“I’d just stopped breast-feeding my second child when I found a lump. My GP reassured me it was a blocked milk duct and prescribed antibiotics.
“Two weeks later I found another pea-sized lump so I went back to the surgery and this time I was referred to hospital for a biopsy and breast cancer was diagnosed. I had a partial mastectomy followed by six courses of chemotherapy and four weeks of radiotherapy.
“My family and friends were all wonderfully supportive helping take care of the children and coming with me to hospital appointments. Most of all Ian, my brilliant husband, was with me every step of the way.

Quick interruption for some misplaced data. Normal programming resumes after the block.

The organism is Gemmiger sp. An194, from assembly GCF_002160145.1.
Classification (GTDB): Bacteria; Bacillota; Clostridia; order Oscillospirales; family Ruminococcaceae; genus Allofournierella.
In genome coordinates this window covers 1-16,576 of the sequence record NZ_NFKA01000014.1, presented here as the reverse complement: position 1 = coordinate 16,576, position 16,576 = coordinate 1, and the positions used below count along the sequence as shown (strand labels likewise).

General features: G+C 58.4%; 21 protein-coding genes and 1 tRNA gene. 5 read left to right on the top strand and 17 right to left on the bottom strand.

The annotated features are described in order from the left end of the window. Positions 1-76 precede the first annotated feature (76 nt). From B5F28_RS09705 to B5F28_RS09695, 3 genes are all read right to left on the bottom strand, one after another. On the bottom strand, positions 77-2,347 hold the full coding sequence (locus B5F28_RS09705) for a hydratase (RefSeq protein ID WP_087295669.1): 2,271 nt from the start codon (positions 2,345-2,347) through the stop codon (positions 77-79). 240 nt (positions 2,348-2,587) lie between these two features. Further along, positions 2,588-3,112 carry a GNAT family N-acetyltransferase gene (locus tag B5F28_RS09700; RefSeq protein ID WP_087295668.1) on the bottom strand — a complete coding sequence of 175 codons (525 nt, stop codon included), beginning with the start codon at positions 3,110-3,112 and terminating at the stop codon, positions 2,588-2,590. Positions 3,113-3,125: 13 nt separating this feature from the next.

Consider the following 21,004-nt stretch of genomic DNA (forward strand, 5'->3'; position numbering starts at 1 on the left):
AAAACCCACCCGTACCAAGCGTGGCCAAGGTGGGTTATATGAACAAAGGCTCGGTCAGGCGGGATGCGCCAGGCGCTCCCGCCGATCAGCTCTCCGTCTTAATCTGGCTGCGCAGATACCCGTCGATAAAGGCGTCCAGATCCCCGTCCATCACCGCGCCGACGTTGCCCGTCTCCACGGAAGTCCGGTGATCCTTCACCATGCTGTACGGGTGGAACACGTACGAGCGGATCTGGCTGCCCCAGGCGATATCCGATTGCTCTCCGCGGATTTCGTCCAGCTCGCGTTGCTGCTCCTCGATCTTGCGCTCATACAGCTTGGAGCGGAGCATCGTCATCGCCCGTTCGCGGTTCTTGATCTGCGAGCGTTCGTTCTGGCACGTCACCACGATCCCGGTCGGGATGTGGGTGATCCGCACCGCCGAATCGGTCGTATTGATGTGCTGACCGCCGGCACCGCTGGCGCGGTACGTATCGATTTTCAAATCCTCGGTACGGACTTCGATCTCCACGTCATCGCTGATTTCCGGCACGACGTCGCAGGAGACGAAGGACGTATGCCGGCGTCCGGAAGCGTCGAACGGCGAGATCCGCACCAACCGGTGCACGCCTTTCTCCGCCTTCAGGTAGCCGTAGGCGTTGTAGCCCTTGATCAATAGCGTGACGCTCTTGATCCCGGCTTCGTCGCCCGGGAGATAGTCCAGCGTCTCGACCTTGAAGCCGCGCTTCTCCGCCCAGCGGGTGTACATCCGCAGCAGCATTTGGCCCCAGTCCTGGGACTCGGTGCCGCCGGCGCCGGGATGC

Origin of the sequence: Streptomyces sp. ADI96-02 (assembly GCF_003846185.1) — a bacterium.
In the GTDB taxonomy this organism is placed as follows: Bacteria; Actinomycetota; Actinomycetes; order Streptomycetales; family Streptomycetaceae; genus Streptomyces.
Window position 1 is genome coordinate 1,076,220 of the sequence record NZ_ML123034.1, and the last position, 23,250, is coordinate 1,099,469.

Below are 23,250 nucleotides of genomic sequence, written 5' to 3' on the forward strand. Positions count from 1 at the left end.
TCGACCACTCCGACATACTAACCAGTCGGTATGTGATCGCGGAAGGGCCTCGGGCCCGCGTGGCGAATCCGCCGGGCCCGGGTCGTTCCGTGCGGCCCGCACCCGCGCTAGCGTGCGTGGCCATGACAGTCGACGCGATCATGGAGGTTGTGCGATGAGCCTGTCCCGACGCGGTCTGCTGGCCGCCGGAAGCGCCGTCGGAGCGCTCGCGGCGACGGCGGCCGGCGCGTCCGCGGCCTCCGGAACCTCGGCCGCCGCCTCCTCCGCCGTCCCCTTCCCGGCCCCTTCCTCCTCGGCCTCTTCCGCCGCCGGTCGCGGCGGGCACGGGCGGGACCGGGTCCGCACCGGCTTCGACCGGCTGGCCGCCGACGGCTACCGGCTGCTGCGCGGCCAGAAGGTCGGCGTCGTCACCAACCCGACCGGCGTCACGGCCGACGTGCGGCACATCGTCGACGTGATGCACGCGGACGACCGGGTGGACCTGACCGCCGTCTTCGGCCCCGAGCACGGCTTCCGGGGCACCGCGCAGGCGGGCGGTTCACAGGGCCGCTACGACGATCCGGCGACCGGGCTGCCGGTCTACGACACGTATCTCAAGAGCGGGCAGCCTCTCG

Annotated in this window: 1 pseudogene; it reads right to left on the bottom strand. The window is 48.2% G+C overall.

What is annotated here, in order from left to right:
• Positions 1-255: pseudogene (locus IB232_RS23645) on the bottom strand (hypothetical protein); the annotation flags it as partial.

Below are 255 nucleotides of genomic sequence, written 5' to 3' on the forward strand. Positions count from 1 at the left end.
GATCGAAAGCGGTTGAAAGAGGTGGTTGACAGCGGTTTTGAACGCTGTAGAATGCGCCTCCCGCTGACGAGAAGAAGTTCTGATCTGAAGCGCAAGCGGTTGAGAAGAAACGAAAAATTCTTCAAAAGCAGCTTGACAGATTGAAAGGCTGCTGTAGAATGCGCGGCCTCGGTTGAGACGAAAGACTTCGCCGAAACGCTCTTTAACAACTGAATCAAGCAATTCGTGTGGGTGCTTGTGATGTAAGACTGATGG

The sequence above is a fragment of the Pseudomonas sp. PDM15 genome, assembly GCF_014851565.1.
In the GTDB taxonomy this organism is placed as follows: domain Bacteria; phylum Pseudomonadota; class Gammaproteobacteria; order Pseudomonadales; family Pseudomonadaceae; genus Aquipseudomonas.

“We had a break planned at Centre Parks and although it was between the operation and the start of the chemotherapy it was good to have a change of scene with the children.
“As my mother had been diagnosed with breast cancer when she was 40, I decided to have a genetic test and found I had the BRACA1 gene which meant I had a hereditary risk.
“My GP recommended a bilateral mastectomy and removal of my ovaries where they’d found two small cysts. I decided against having the bilateral mastectomy but visited a nutritional therapist and I’m keeping healthy at the gym and walking the dog.
“That was 20 years ago and I’m now fit and well and enjoying life. Since 1996 I’ve been working as a nursery nurse and, apart from regular mammograms, the traumatic days of breast cancer diagnosis are far behind me.”
Helen’s aunt died in November 2009 and, instead of flowers, she asked people to donate in lieu of flowers to Against Breast Cancer.